Her report aired on npr over ambient recordings of Afghan fighters gathering weapons and supplies from a captured stronghold, while Chayes solemnly intoned, "Anwar says he lost 55 men during the final assault on the Kandahar Airport, where many Al Qaeda fighters were dug in. He says they detonated a huge explosion just as his forces attacked, killing 250 of their own fighters, a suicide defense, says Anwar. The bodies were only collected for burial today."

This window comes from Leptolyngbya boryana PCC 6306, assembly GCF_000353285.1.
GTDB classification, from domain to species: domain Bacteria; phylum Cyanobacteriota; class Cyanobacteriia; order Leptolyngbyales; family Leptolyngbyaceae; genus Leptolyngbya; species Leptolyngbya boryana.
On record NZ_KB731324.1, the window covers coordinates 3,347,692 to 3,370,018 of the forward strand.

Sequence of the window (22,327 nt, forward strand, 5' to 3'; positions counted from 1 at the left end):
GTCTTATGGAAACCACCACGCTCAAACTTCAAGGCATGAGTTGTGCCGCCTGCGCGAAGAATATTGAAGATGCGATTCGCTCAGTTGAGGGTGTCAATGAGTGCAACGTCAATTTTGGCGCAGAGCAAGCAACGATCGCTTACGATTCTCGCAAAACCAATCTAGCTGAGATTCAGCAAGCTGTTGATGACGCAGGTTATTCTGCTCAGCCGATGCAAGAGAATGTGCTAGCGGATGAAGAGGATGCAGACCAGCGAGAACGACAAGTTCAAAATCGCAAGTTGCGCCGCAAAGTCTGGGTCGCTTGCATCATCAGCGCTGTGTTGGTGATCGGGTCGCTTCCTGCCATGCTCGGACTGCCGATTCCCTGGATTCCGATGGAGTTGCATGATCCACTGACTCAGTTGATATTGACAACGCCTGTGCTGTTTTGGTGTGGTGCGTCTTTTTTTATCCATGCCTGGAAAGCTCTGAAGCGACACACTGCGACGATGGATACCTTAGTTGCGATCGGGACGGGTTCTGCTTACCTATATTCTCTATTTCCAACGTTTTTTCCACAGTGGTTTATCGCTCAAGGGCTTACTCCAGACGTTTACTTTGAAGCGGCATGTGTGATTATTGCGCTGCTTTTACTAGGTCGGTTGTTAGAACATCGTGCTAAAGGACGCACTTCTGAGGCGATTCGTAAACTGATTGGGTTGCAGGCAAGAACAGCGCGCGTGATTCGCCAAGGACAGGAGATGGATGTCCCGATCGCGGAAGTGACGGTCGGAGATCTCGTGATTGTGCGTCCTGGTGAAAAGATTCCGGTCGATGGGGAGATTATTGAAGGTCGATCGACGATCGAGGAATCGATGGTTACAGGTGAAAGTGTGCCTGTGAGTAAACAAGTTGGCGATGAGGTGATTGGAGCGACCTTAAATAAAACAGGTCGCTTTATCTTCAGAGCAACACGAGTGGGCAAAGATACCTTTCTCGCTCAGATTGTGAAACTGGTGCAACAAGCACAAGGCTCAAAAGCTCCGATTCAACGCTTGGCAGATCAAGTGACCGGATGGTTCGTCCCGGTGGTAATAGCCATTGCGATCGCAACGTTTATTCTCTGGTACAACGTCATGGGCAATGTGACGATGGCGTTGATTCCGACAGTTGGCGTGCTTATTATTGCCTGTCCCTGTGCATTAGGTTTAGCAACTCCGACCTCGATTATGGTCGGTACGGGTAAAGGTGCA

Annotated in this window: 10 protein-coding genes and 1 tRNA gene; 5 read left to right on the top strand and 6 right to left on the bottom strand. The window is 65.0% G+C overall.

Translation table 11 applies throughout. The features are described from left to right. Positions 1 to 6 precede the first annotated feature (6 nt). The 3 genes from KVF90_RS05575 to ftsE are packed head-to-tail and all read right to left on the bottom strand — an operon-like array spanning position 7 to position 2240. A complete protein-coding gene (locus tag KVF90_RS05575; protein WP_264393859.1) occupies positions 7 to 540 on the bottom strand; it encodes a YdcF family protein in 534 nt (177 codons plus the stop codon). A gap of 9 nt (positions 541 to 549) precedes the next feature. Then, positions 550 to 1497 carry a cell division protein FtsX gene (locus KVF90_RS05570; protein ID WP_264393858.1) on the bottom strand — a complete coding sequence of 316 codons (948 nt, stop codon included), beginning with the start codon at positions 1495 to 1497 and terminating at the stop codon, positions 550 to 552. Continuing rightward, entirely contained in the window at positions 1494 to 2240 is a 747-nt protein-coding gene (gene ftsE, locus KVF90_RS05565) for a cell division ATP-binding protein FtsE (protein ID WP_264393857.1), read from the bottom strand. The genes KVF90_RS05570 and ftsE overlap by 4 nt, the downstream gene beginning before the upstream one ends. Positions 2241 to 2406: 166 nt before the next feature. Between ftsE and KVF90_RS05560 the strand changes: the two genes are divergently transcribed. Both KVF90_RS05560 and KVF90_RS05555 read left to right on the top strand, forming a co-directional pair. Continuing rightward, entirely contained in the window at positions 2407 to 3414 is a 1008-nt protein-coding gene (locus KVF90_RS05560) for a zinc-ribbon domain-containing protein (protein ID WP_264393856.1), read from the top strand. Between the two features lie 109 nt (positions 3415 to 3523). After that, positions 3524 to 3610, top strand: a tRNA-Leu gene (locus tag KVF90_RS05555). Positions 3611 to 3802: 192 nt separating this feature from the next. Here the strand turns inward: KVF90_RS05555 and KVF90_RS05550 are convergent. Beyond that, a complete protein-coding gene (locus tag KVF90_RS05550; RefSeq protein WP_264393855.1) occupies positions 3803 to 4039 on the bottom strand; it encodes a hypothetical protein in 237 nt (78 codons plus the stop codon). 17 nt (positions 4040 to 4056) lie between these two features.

Nearly five years later, Chayes was interviewed by Melissa Block on "All Things Considered" about the incident and admitted that there was one nagging problem: It didn't happen. As Chayes had written, "The vaunted ground battle at the airport never took place. It was part of the fiction Gul Agha was concocting—with tacit U.S. approval, I came to understand—to secure his future reputation." A fiction, Chayes neglects to adequately ponder, that she reported as fact. She didn't ask to see the bodies of the 250 dead Al Qaeda, didn't ask to see the blast hole from the explosion. Instead, she recounted one person's story, without an effort to corroborate or discredit his version of events. In so doing, she served the ends of an Afghan warlord and the American handlers hoping to prop him up with fake tales of bravery. Yet Chayes remembers wistfully that her source "pulled my leg with a charming shamelessness back then, recounting the events not as they had actually transpired, but as Shirzai and his American advisers wished people to think they had."